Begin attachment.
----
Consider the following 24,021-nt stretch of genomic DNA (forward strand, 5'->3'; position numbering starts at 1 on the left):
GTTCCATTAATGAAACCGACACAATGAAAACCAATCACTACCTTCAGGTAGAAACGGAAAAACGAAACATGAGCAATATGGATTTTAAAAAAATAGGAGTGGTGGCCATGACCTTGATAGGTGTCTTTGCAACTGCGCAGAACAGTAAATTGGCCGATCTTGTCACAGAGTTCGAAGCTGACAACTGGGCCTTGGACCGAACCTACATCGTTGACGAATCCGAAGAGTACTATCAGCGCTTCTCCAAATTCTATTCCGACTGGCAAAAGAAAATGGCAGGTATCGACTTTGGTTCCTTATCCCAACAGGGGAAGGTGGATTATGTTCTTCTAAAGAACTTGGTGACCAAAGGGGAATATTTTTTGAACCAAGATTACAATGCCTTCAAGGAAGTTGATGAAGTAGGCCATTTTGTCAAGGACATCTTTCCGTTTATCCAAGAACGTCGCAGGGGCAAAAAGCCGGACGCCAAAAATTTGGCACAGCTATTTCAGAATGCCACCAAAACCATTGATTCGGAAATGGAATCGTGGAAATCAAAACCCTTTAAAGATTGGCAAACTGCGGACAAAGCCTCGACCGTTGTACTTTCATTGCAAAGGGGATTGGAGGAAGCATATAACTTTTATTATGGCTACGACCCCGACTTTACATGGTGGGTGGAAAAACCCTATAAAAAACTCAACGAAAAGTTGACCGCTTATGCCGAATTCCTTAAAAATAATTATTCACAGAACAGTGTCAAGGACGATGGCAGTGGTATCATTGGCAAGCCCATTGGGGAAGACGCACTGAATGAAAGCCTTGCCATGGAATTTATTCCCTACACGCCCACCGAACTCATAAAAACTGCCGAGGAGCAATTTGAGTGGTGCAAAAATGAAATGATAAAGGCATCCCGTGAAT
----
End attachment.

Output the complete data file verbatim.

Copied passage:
Consider the following 24,021-nt stretch of genomic DNA (forward strand, 5'->3'; position numbering starts at 1 on the left):
GTTCCATTAATGAAACCGACACAATGAAAACCAATCACTACCTTCAGGTAGAAACGGAAAAACGAAACATGAGCAATATGGATTTTAAAAAAATAGGAGTGGTGGCCATGACCTTGATAGGTGTCTTTGCAACTGCGCAGAACAGTAAATTGGCCGATCTTGTCACAGAGTTCGAAGCTGACAACTGGGCCTTGGACCGAACCTACATCGTTGACGAATCCGAAGAGTACTATCAGCGCTTCTCCAAATTCTATTCCGACTGGCAAAAGAAAATGGCAGGTATCGACTTTGGTTCCTTATCCCAACAGGGGAAGGTGGATTATGTTCTTCTAAAGAACTTGGTGACCAAAGGGGAATATTTTTTGAACCAAGATTACAATGCCTTCAAGGAAGTTGATGAAGTAGGCCATTTTGTCAAGGACATCTTTCCGTTTATCCAAGAACGTCGCAGGGGCAAAAAGCCGGACGCCAAAAATTTGGCACAGCTATTTCAGAATGCCACCAAAACCATTGATTCGGAAATGGAATCGTGGAAATCAAAACCCTTTAAAGATTGGCAAACTGCGGACAAAGCCTCGACCGTTGTACTTTCATTGCAAAGGGGATTGGAGGAAGCATATAACTTTTATTATGGCTACGACCCCGACTTTACATGGTGGGTGGAAAAACCCTATAAAAAACTCAACGAAAAGTTGACCGCTTATGCCGAATTCCTTAAAAATAATTATTCACAGAACAGTGTCAAGGACGATGGCAGTGGTATCATTGGCAAGCCCATTGGGGAAGACGCACTGAATGAAAGCCTTGCCATGGAATTTATTCCCTACACGCCCACCGAACTCATAAAAACTGCCGAGGAGCAATTTGAGTGGTGCAAAAATGAAATGATAAAGGCATCCCGTGAAT